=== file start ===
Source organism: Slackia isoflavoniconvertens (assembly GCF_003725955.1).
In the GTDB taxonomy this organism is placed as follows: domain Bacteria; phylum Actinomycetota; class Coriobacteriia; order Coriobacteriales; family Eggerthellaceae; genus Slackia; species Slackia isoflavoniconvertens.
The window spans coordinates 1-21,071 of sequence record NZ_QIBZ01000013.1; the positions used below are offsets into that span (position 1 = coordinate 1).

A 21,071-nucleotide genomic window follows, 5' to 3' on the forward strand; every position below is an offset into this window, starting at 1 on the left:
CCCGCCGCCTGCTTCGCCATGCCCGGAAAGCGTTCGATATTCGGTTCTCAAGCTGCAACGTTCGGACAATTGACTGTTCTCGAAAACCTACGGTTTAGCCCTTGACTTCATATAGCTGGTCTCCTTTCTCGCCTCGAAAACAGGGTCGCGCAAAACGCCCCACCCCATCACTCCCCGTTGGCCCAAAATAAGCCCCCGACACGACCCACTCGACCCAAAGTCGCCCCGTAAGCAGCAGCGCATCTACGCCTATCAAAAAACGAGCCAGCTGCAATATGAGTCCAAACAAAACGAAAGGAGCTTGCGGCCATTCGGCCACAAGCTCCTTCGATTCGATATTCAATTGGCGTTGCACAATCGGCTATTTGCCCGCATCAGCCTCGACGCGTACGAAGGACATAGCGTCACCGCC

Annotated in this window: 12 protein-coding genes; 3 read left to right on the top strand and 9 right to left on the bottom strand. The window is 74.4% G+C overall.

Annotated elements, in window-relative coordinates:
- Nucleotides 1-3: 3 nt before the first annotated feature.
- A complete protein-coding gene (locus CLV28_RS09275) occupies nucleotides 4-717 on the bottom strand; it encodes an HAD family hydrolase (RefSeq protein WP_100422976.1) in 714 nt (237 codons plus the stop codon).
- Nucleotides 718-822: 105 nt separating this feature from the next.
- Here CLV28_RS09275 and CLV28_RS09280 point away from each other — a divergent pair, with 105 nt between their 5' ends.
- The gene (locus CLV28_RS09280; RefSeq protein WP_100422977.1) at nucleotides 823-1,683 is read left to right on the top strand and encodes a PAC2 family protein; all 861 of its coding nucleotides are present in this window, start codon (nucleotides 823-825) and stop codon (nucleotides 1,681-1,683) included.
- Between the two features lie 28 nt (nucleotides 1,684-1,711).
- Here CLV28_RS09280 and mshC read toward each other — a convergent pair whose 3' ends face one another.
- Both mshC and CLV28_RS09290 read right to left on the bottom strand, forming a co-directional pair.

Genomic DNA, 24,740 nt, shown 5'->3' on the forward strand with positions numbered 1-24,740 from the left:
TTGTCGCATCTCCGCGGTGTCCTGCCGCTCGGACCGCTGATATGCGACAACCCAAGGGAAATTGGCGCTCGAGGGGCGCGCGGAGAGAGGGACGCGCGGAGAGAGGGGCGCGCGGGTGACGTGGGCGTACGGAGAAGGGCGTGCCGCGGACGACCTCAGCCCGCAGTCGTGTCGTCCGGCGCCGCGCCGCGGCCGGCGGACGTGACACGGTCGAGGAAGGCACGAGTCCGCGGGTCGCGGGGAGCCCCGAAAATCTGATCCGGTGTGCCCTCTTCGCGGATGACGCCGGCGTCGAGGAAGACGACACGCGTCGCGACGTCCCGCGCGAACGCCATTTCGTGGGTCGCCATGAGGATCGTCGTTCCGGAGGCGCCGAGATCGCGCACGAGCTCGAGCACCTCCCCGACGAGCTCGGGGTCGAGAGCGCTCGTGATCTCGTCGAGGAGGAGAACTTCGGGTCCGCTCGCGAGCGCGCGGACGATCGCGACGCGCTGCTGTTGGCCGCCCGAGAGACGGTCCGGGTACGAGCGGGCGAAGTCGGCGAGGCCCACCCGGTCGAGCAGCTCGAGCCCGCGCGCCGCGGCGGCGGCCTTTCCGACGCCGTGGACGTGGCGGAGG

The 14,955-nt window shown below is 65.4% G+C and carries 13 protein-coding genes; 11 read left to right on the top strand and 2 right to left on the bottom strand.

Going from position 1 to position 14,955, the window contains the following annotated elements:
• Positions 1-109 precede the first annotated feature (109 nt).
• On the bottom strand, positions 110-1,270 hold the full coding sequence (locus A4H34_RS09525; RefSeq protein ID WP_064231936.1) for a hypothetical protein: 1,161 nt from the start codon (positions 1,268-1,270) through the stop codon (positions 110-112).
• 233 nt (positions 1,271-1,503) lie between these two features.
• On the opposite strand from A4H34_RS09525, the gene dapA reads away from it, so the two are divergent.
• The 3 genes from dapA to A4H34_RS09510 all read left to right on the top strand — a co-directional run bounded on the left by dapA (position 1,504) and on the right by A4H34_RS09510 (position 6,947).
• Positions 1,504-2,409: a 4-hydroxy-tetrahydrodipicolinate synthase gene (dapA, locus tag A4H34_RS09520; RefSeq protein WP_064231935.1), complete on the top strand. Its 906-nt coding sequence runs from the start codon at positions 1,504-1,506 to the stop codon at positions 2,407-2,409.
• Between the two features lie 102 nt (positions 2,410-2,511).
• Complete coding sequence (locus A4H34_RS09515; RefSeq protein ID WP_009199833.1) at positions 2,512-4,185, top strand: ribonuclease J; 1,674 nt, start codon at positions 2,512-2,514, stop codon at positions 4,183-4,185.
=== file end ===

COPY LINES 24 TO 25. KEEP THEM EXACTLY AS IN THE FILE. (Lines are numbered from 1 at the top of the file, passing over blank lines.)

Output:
• The 3 genes from dapA to A4H34_RS09510 all read left to right on the top strand — a co-directional run bounded on the left by dapA (position 1,504) and on the right by A4H34_RS09510 (position 6,947).
• Positions 1,504-2,409: a 4-hydroxy-tetrahydrodipicolinate synthase gene (dapA, locus tag A4H34_RS09520; RefSeq protein WP_064231935.1), complete on the top strand. Its 906-nt coding sequence runs from the start codon at positions 1,504-1,506 to the stop codon at positions 2,407-2,409.